I think I remember wondering why George’s boyfriend, the adorable Amo Guinello who seems to have completely disappeared, couldn’t just move in and help with Nina’s baby too. But now re-watching it, that conflict was achingly real to me. The idea that there all different kinds of families is really important to me, but what this story makes clear is that everyone has to be on the same page about that. The problem isn’t that George and Nina don’t love each other, or that they don’t make a good team, but that they want different things from each other and in Nina’s case things George is literally unable to give.

This is all very heavy, and this movie is not. It’s essentially a good-hearted romantic comedy with a slight-twist. With wonderful scenes satirizing both the academic and avant-garde theatre worlds, which basically means it was created for me. And it features really hilarious supporting turns from Alison Janney and Alan Alda as Nina’s fame whore step-sister and husband.

Also I’ve read the book, and you can really see Wendy Wasserstein’s touch on this script. I especially loved the scenes between Nina and her young clients at the community center. “You call the shots” for yourselves ladies. (At least the ones that don’t involve controlling other people’s emotions of course…)

In this chain: Breathe InGone Baby Gone The Assassination of Jesse James by the Coward Robert FordAll the Real Girls Prince Avalanche – The Object of My Affection

Weekly Adventure: Abraham Lincoln Edition

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A few years ago my friend Alexis and I went to visit Miró in Austin and wandered into the LBJ Presidential Museum. It was awesome (and not just because it was air-conditioned). It was fascinating to see how the museum decided to portray his legacy – the moment that sticks in my head from that one is the transition from the good (the Civil Rights legislation) to the bad (Vietnam) with just a blank wall with a scale model of the USS Maddox. Since then I’ve been to a bunch of other Presidential Museums (mostly with Lex!) and the way that each one presents the legacy of the man they are memorializing.

Clockwise from left: Miro, Lex & I at the LBJ library; Me hanging with the Roosevelts in Hyde Park, NY; Lex & I at the JFK Libray; Me with the shuttle that connects the John Adams and John Quincy Adams Museums

Clockwise from left: Lex, M & I at the LBJ library; Me hanging with the Roosevelts in Hyde Park, NY; Lex & I at the JFK Library; Me with the shuttle that connects the John Adams and John Quincy Adams Museums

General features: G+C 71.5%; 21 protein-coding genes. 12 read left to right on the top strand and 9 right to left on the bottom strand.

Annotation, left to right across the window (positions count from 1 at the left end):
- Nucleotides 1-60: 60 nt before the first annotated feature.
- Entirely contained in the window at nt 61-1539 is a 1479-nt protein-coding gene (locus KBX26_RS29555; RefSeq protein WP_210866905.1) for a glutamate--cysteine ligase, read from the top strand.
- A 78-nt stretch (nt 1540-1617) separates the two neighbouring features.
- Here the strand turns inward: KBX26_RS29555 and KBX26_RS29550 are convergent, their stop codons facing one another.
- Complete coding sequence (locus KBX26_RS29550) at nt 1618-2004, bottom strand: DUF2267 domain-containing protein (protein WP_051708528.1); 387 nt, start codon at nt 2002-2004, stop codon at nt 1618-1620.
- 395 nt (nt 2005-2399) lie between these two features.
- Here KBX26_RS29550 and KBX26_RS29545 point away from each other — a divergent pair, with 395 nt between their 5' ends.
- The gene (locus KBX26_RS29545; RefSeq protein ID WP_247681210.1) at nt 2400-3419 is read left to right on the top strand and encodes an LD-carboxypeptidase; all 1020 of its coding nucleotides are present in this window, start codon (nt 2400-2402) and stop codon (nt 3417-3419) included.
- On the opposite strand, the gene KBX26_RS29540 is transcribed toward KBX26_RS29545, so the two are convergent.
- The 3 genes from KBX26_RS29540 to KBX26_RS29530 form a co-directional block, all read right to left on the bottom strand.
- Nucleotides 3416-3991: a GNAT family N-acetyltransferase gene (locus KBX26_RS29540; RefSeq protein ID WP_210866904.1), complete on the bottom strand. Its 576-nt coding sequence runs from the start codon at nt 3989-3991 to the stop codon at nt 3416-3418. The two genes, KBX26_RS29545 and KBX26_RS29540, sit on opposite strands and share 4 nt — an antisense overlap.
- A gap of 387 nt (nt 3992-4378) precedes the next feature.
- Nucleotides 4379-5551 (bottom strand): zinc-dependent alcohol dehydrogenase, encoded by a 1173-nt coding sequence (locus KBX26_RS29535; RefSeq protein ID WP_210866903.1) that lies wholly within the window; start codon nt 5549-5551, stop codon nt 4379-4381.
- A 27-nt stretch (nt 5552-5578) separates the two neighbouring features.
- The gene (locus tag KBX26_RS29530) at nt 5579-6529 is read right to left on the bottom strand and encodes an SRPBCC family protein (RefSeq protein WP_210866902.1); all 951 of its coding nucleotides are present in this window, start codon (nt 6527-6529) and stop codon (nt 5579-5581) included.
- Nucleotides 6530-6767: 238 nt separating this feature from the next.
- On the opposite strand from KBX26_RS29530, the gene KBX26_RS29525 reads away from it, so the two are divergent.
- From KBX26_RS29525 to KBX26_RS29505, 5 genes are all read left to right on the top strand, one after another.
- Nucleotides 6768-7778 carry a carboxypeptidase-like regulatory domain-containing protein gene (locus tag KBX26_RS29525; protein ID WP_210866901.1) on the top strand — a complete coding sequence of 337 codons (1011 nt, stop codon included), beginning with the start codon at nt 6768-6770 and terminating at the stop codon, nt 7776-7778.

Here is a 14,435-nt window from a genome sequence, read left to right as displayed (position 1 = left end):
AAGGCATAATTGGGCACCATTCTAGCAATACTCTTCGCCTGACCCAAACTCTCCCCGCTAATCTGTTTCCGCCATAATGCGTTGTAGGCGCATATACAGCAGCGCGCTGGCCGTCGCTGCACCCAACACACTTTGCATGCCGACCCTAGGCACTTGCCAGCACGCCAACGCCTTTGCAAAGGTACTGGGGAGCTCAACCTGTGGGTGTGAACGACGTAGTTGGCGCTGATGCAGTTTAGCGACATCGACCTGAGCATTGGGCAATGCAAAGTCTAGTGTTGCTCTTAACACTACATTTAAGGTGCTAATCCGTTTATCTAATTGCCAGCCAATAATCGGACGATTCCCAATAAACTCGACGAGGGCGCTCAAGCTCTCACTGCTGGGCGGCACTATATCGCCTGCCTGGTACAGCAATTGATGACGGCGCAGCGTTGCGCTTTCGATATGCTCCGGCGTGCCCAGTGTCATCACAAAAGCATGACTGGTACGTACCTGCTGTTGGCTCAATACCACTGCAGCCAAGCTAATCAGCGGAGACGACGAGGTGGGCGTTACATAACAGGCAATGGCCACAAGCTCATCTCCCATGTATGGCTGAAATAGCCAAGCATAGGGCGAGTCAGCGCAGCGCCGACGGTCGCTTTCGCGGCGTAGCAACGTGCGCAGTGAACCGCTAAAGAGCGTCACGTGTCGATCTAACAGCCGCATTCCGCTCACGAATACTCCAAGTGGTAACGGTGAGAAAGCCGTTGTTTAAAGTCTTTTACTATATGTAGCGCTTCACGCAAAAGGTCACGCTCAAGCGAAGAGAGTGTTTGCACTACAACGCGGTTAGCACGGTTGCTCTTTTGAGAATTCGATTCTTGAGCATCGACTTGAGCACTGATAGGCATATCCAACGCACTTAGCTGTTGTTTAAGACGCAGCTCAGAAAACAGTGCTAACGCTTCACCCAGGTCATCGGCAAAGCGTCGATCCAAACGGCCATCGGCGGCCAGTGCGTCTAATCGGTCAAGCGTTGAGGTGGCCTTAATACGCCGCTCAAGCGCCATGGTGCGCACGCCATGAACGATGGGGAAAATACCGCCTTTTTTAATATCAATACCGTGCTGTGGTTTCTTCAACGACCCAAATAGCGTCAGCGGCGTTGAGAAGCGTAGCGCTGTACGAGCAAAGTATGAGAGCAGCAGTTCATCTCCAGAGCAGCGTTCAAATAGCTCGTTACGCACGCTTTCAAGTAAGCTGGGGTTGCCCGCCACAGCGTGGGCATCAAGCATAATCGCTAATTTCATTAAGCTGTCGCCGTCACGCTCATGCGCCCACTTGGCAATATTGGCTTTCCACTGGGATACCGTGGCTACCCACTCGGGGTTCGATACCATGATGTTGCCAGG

I’ve lived in Illinois now for over 6 years now and yet I hadn’t ever made the trek down to Springfield to see the Lincoln Museum until this weekend. My friend’s Katelin, Noel and I decided that it would be a fun/nerdy way to celebrate the 4th of July.

The first place we went was the Visitor’s Center which was in an old train station and has a few of the costumes and sets from the movie Lincoln:

One of Sally Field's costumes from Lincoln

One of Sally Field’s costumes from Lincoln

Daniel Day Lewis's costume and the set for the cabinet office

Daniel Day Lewis’s costume and the set for the cabinet office

Then we crossed the street to the actual museum, which was very modern and pretty, and for some reason filled with creepy mannequin characters.

There were also a set of these of the whole Lincoln family that you could pose with…Noel suggested that is how you love your soul.

There were also a set of these of the whole Lincoln family that you could pose with…Noel suggested that is how you love your soul.

You can’t take pictures in most of the exhibits, but they are for the most part really well done. Especially a piece featuring the late Tim Russert commentating on the Presidential election and the handling of the election, and everything related to Lincoln’s death and funeral procession.

I also thought they did a really good job of being kind to Mary Todd Lincoln. It can be really easy to reduce her down to a stereotype and make jokes about séances, but the museum does a really good job of explaining the trauma she went through; she suffered so much loss and reacted to it in the only way she could. For the most part I thought they did a wonderful job of summing up his life and career – with a big exception that I’ll get to in a little bit.